Also see: Our photography tour to Myanmar in October
It was a festival morning. About a hundred or so boats had gathered as a long thick band in the middle of the lake, waiting for the procession to pass by. A hundred boats would seem like a lot, but against the scale of the lake that is spread more than a hundred sq kilometers, the boats did not make up to much. As we approached the place of all the action, I heard the sound of bells at a distance to my left, somewhere in the vicinity of a monastery in Lin Kin Village. The procession was about to begin. Today’s procession was to take four Buddha idols of Phaung Daw Oo pagoda from Lin Kin to Nyaung Shwe town.
Inle Lake sets out for this festive celebrations every year in October-November months. The procession of Buddha images begins from their temple of residence–the Phaung Daw Oo pagoda–and crisscrosses every village in the lake taking eighteen days before returning home. Everyday, as Buddha moves from village to village, entire community gathers together to escort the parade with great fanfare. Every village decorates a long boat that will be part of the ‘boatcade‘. Each boat, carrying more than a hundred people rowing in sync to music, escort a gilded boat carrying the four golden Buddha images slowly glides over the lake. But one Buddha image continues to stay out of the festival.
The Buddha image that remains in the pagoda during the festival. Over many years of applying gold leaf over them, the Buddha images in Phaung Daw Oo pagoda have lost their original image and appear like a blob, as seen in the image. This photograph courtesy of Andrei Forclaz.
This fifth Buddha image–the one that doesn’t go on the procession–has an enigmatic story in its exclusion from the celebrations. About fifty years ago, the boat with the Buddhas capsized during the procession and all the five idols fell into water. People dived in immediately and retrieved four of the five images, but the fifth one was not to be seen despite looking for it for hours. When the search was finally called off and people returned to Phaung Daw Oo pagoda with just four Buddhas, the fifth missing image was mysteriously installed in the pagoda already. Ever since, only four retrieved Buddhas are carried around in the procession, leaving the fifth one behind.
That morning, as we approached the band of boats waiting for the gilded boats to pass by, we could feel the excitement in the air amplified by the distant sounds of music. People gently pushed their boats ahead of the rest, trying to move as close to the center as possible. The morning breeze made me shiver occasionally, even as the sun shined brightly and glistened in the small waves of the deep-blue lake surface. At the edge of the lake, where the Shan Hills raised steeply from the lake shore, morning mist was slowly moving away to reveal the green slopes. The long line of boats had just begun moving.
Each boat is about a hundred feet long, probably holding as many people in two long lines. Everyone rows together using their legs, choreographing their way forward in the procession. Yes, using their legs. The Intha people of Inle Lake are known for their unique ability to paddle by pushing the oar with one leg. On this procession too, the rowers are not seated, but are standing and rhythmically dancing together as they push the boat ahead with one leg.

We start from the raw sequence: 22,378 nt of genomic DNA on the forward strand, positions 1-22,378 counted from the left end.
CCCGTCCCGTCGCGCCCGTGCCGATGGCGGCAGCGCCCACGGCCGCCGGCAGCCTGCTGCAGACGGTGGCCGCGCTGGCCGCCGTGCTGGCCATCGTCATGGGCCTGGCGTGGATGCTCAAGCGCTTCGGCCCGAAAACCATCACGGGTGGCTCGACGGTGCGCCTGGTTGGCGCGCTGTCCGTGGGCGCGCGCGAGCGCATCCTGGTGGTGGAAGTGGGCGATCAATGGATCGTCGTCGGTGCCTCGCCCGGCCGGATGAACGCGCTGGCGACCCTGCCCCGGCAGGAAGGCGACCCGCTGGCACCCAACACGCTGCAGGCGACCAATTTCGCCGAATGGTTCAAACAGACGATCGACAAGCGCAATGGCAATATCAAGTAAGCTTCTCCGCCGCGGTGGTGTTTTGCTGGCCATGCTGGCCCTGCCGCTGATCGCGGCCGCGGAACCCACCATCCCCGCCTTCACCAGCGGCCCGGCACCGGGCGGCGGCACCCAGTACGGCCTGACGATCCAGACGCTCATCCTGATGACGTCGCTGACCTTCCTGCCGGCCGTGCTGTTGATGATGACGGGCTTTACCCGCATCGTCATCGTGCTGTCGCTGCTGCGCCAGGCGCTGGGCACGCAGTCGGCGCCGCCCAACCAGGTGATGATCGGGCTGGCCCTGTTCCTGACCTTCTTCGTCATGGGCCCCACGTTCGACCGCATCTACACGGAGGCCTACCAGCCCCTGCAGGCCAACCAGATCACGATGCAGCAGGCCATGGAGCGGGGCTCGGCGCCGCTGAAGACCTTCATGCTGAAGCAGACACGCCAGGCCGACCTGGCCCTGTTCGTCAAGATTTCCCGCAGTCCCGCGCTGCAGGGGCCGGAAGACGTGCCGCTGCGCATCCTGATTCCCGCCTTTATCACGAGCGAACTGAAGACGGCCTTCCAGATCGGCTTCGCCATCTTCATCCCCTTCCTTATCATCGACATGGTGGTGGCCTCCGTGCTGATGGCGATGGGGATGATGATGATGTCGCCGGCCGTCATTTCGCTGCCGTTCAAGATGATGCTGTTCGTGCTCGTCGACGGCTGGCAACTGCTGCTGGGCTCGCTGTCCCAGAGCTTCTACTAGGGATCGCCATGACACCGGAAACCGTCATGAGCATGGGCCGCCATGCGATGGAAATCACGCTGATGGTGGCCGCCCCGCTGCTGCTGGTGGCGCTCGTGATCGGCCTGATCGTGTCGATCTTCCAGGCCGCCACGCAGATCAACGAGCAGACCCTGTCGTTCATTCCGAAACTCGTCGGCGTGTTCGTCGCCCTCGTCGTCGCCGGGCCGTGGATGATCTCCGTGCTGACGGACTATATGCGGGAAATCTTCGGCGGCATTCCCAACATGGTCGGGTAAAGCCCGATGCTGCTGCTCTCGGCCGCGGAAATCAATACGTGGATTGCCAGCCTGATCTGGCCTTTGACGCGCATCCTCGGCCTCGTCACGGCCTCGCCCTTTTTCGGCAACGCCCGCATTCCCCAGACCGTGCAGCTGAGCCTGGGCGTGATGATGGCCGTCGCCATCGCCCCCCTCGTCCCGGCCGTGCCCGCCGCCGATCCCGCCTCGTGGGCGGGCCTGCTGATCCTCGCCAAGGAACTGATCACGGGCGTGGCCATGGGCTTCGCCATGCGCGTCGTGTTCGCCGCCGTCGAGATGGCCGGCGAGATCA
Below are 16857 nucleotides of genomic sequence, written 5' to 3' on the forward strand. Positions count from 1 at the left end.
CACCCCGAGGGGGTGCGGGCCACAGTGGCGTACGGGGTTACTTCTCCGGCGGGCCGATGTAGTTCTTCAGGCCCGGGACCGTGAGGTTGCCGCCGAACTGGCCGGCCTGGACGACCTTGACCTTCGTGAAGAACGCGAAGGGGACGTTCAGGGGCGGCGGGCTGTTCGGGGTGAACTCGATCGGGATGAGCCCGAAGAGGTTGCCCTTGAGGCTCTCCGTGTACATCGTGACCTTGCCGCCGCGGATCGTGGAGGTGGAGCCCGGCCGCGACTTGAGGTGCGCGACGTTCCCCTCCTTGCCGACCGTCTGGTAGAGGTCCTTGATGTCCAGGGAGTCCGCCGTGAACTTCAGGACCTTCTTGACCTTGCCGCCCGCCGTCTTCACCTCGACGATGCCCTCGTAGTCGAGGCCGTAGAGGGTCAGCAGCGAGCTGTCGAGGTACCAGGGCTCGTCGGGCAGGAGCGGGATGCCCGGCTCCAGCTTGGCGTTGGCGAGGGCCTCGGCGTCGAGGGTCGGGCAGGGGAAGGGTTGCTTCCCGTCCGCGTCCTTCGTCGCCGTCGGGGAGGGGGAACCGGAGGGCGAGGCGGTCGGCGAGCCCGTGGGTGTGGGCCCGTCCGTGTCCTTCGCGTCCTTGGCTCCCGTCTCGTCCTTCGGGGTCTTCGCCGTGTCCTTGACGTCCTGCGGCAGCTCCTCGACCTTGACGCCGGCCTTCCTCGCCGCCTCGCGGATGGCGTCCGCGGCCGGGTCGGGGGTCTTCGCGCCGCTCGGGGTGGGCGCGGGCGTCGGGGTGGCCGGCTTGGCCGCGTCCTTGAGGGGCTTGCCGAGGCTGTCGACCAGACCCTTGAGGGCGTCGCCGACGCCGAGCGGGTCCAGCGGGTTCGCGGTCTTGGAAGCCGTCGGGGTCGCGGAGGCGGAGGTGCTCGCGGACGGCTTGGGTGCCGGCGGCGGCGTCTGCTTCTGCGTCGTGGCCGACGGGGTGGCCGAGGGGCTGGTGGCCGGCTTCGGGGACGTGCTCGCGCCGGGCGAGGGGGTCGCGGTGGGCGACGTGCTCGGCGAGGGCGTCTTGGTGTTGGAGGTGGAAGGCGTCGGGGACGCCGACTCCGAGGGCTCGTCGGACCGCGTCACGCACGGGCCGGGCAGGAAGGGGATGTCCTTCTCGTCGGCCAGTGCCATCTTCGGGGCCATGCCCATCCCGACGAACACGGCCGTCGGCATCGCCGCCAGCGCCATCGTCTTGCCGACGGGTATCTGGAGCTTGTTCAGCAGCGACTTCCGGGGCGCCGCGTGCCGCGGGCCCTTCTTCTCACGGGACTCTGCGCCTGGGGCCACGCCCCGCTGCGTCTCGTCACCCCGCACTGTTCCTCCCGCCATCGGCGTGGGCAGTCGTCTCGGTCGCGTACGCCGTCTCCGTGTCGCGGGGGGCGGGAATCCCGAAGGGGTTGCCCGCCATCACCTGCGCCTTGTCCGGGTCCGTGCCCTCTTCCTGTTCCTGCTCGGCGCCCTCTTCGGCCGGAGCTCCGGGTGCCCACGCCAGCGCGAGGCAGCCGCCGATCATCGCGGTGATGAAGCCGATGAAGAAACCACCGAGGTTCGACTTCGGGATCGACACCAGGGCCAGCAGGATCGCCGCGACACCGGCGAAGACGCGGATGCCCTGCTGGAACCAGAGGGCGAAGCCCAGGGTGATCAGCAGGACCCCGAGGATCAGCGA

Boat after boat passes by, as onlookers await the gilded barge carrying the four Buddhas. On occasions, I turnaround from watching the processions and indulge in people watching. Most of the crowd is made up of people from nearby villages, with occasional tourists among them. There are a few boats filled with monks, standing clear from the crowd with their bright-ochre robes. The women of PaO community–people who live up in the hills–are very striking among crowd with their colourful headgear. Everyone is staring intently at the procession, waiting for the Buddhas to pass.
The entire drama lasts almost an hour. At the end of it, the onlooking boats chase the procession until the lake narrows into a small canal that leads towards Nyaung Shwe, the next stopover. Subsequently, where the channel is too narrow to follow the procession, everyone including us disperse and spread across the lake on the way back. The procession would land in the town in a short while, where more festivities and more crowds await the Buddhas.
Phaung Daw Oo Pagoda Festival – Information
The Phaung Daw Oo pagoda festival is held every year in October-November months. As the festival follows Burmese calendar, dates vary every year.
The festival lasts for eighteen days, with the inauguration and a procession on the first day. Each day of the festival begins with a procession as the Buddhas are shifted from village to village until all the villages on the lake are visited. The best day to see the procession is perhaps when it moves from Lin Kin to Nyaung Shwe, as this route is through a wide-open section of the lake.
Reaching Inle Lake: Nyaung Shwe is the nearest large town located on the lake shore. Regular nightly buses ply from Yangon, Mandalay and Bagan (Nyaung Oo) to Nyaung Shwe. Several flights connect Inle’s Heho Airport with Yangon, Mandalay and Bagan. Trains are also available from Yangon and Mandalay, although they can be painfully slow and not preferred over buses.
Also see: Our photography tour to Myanmar in October